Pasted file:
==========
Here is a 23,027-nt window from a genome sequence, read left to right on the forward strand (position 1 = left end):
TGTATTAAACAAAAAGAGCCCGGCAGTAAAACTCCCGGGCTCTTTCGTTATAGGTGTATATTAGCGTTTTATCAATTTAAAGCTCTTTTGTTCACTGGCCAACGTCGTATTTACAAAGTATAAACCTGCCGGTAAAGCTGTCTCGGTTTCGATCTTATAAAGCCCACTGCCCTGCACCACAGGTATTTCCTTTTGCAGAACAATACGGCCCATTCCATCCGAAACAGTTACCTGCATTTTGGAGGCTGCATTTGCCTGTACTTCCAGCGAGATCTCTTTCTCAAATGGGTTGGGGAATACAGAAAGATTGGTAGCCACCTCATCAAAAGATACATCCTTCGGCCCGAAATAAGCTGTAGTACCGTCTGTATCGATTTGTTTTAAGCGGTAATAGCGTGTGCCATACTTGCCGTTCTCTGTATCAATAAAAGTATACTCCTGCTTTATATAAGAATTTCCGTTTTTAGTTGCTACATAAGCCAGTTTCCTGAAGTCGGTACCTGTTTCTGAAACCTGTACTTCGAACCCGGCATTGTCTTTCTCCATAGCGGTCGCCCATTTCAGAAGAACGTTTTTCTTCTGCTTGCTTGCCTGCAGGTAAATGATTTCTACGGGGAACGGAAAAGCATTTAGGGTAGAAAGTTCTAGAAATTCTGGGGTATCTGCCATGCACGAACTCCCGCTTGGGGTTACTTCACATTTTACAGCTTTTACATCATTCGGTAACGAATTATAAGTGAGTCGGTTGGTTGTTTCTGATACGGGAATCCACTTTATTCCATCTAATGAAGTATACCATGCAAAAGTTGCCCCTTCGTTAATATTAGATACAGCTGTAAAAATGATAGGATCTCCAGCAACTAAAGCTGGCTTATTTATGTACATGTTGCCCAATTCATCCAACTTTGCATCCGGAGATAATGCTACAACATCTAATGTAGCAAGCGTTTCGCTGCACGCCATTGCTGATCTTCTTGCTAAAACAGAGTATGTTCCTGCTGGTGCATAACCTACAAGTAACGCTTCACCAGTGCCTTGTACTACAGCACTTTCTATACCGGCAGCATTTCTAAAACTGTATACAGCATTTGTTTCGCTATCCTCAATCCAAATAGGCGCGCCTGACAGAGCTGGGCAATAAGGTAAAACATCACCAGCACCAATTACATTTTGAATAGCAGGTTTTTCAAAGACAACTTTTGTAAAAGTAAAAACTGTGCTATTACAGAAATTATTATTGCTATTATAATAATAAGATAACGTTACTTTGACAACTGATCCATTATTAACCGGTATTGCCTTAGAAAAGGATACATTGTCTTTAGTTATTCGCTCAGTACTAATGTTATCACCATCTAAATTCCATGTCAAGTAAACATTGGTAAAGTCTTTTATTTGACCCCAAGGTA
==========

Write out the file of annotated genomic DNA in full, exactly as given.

Here is a 23,027-nt window from a genome sequence, read left to right on the forward strand (position 1 = left end):
TGTATTAAACAAAAAGAGCCCGGCAGTAAAACTCCCGGGCTCTTTCGTTATAGGTGTATATTAGCGTTTTATCAATTTAAAGCTCTTTTGTTCACTGGCCAACGTCGTATTTACAAAGTATAAACCTGCCGGTAAAGCTGTCTCGGTTTCGATCTTATAAAGCCCACTGCCCTGCACCACAGGTATTTCCTTTTGCAGAACAATACGGCCCATTCCATCCGAAACAGTTACCTGCATTTTGGAGGCTGCATTTGCCTGTACTTCCAGCGAGATCTCTTTCTCAAATGGGTTGGGGAATACAGAAAGATTGGTAGCCACCTCATCAAAAGATACATCCTTCGGCCCGAAATAAGCTGTAGTACCGTCTGTATCGATTTGTTTTAAGCGGTAATAGCGTGTGCCATACTTGCCGTTCTCTGTATCAATAAAAGTATACTCCTGCTTTATATAAGAATTTCCGTTTTTAGTTGCTACATAAGCCAGTTTCCTGAAGTCGGTACCTGTTTCTGAAACCTGTACTTCGAACCCGGCATTGTCTTTCTCCATAGCGGTCGCCCATTTCAGAAGAACGTTTTTCTTCTGCTTGCTTGCCTGCAGGTAAATGATTTCTACGGGGAACGGAAAAGCATTTAGGGTAGAAAGTTCTAGAAATTCTGGGGTATCTGCCATGCACGAACTCCCGCTTGGGGTTACTTCACATTTTACAGCTTTTACATCATTCGGTAACGAATTATAAGTGAGTCGGTTGGTTGTTTCTGATACGGGAATCCACTTTATTCCATCTAATGAAGTATACCATGCAAAAGTTGCCCCTTCGTTAATATTAGATACAGCTGTAAAAATGATAGGATCTCCAGCAACTAAAGCTGGCTTATTTATGTACATGTTGCCCAATTCATCCAACTTTGCATCCGGAGATAATGCTACAACATCTAATGTAGCAAGCGTTTCGCTGCACGCCATTGCTGATCTTCTTGCTAAAACAGAGTATGTTCCTGCTGGTGCATAACCTACAAGTAACGCTTCACCAGTGCCTTGTACTACAGCACTTTCTATACCGGCAGCATTTCTAAAACTGTATACAGCATTTGTTTCGCTATCCTCAATCCAAATAGGCGCGCCTGACAGAGCTGGGCAATAAGGTAAAACATCACCAGCACCAATTACATTTTGAATAGCAGGTTTTTCAAAGACAACTTTTGTAAAAGTAAAAACTGTGCTATTACAGAAATTATTATTGCTATTATAATAATAAGATAACGTTACTTTGACAACTGATCCATTATTAACCGGTATTGCCTTAGAAAAGGATACATTGTCTTTAGTTATTCGCTCAGTACTAATGTTATCACCATCTAAATTCCATGTCAAGTAAACATTGGTAAAGTCTTTTATTTGACCCCAAGGTA